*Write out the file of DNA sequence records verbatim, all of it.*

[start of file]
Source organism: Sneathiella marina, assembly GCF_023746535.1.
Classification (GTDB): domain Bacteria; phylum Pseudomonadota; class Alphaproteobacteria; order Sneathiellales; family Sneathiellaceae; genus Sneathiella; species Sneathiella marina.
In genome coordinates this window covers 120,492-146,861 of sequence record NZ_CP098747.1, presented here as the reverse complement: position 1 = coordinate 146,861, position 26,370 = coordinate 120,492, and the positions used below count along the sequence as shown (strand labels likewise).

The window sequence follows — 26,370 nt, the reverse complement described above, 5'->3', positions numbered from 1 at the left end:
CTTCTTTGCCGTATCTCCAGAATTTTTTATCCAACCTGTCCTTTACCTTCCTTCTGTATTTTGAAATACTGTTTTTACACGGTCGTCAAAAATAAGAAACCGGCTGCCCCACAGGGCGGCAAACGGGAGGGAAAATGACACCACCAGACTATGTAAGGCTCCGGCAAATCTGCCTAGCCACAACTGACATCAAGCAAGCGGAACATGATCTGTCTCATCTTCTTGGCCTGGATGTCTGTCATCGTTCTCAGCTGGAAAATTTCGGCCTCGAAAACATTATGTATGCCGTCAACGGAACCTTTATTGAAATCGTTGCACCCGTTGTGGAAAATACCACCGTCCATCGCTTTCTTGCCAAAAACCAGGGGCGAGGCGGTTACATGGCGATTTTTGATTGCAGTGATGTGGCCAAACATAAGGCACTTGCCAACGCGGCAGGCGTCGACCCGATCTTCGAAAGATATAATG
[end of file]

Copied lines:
Source organism: Sneathiella marina, assembly GCF_023746535.1.
Classification (GTDB): domain Bacteria; phylum Pseudomonadota; class Alphaproteobacteria; order Sneathiellales; family Sneathiellaceae; genus Sneathiella; species Sneathiella marina.
In genome coordinates this window covers 120,492-146,861 of sequence record NZ_CP098747.1, presented here as the reverse complement: position 1 = coordinate 146,861, position 26,370 = coordinate 120,492, and the positions used below count along the sequence as shown (strand labels likewise).

The window sequence follows — 26,370 nt, the reverse complement described above, 5'->3', positions numbered from 1 at the left end:
CTTCTTTGCCGTATCTCCAGAATTTTTTATCCAACCTGTCCTTTACCTTCCTTCTGTATTTTGAAATACTGTTTTTACACGGTCGTCAAAAATAAGAAACCGGCTGCCCCACAGGGCGGCAAACGGGAGGGAAAATGACACCACCAGACTATGTAAGGCTCCGGCAAATCTGCCTAGCCACAACTGACATCAAGCAAGCGGAACATGATCTGTCTCATCTTCTTGGCCTGGATGTCTGTCATCGTTCTCAGCTGGAAAATTTCGGCCTCGAAAACATTATGTATGCCGTCAACGGAACCTTTATTGAAATCGTTGCACCCGTTGTGGAAAATACCACCGTCCATCGCTTTCTTGCCAAAAACCAGGGGCGAGGCGGTTACATGGCGATTTTTGATTGCAGTGATGTGGCCAAACATAAGGCACTTGCCAACGCGGCAGGCGTCGACCCGATCTTCGAAAGATATAATG